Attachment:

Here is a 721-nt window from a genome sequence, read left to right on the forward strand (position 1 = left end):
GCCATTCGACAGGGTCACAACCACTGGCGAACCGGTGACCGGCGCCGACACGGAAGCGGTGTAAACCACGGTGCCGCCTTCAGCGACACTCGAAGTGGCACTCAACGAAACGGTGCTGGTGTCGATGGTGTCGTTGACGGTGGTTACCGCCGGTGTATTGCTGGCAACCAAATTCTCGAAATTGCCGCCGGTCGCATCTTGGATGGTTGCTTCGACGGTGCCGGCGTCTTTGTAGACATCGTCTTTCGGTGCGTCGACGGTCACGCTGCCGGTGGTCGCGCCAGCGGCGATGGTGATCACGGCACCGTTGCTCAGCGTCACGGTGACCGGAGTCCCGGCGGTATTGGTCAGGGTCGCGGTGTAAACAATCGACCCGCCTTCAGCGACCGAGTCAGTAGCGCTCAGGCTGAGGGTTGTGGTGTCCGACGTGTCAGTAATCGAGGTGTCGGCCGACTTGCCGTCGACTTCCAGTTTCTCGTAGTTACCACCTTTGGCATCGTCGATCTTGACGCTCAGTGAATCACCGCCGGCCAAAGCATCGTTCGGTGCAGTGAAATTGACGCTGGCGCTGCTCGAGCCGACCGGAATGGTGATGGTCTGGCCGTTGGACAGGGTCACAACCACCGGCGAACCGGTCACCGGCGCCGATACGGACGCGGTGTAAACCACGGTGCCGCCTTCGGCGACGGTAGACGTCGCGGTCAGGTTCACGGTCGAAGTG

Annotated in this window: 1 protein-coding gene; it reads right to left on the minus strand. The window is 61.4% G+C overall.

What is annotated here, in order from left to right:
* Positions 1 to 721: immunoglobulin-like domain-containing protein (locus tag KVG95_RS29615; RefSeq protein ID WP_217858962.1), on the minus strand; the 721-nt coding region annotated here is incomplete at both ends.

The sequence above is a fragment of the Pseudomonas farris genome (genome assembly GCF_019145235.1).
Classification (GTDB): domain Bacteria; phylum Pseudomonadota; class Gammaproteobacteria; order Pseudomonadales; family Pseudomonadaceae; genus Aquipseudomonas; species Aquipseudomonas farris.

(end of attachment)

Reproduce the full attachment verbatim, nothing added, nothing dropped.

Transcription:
Here is a 721-nt window from a genome sequence, read left to right on the forward strand (position 1 = left end):
GCCATTCGACAGGGTCACAACCACTGGCGAACCGGTGACCGGCGCCGACACGGAAGCGGTGTAAACCACGGTGCCGCCTTCAGCGACACTCGAAGTGGCACTCAACGAAACGGTGCTGGTGTCGATGGTGTCGTTGACGGTGGTTACCGCCGGTGTATTGCTGGCAACCAAATTCTCGAAATTGCCGCCGGTCGCATCTTGGATGGTTGCTTCGACGGTGCCGGCGTCTTTGTAGACATCGTCTTTCGGTGCGTCGACGGTCACGCTGCCGGTGGTCGCGCCAGCGGCGATGGTGATCACGGCACCGTTGCTCAGCGTCACGGTGACCGGAGTCCCGGCGGTATTGGTCAGGGTCGCGGTGTAAACAATCGACCCGCCTTCAGCGACCGAGTCAGTAGCGCTCAGGCTGAGGGTTGTGGTGTCCGACGTGTCAGTAATCGAGGTGTCGGCCGACTTGCCGTCGACTTCCAGTTTCTCGTAGTTACCACCTTTGGCATCGTCGATCTTGACGCTCAGTGAATCACCGCCGGCCAAAGCATCGTTCGGTGCAGTGAAATTGACGCTGGCGCTGCTCGAGCCGACCGGAATGGTGATGGTCTGGCCGTTGGACAGGGTCACAACCACCGGCGAACCGGTCACCGGCGCCGATACGGACGCGGTGTAAACCACGGTGCCGCCTTCGGCGACGGTAGACGTCGCGGTCAGGTTCACGGTCGAAGTG

Annotated in this window: 1 protein-coding gene; it reads right to left on the minus strand. The window is 61.4% G+C overall.

What is annotated here, in order from left to right:
* Positions 1 to 721: immunoglobulin-like domain-containing protein (locus tag KVG95_RS29615; RefSeq protein ID WP_217858962.1), on the minus strand; the 721-nt coding region annotated here is incomplete at both ends.

The sequence above is a fragment of the Pseudomonas farris genome (genome assembly GCF_019145235.1).
Classification (GTDB): domain Bacteria; phylum Pseudomonadota; class Gammaproteobacteria; order Pseudomonadales; family Pseudomonadaceae; genus Aquipseudomonas; species Aquipseudomonas farris.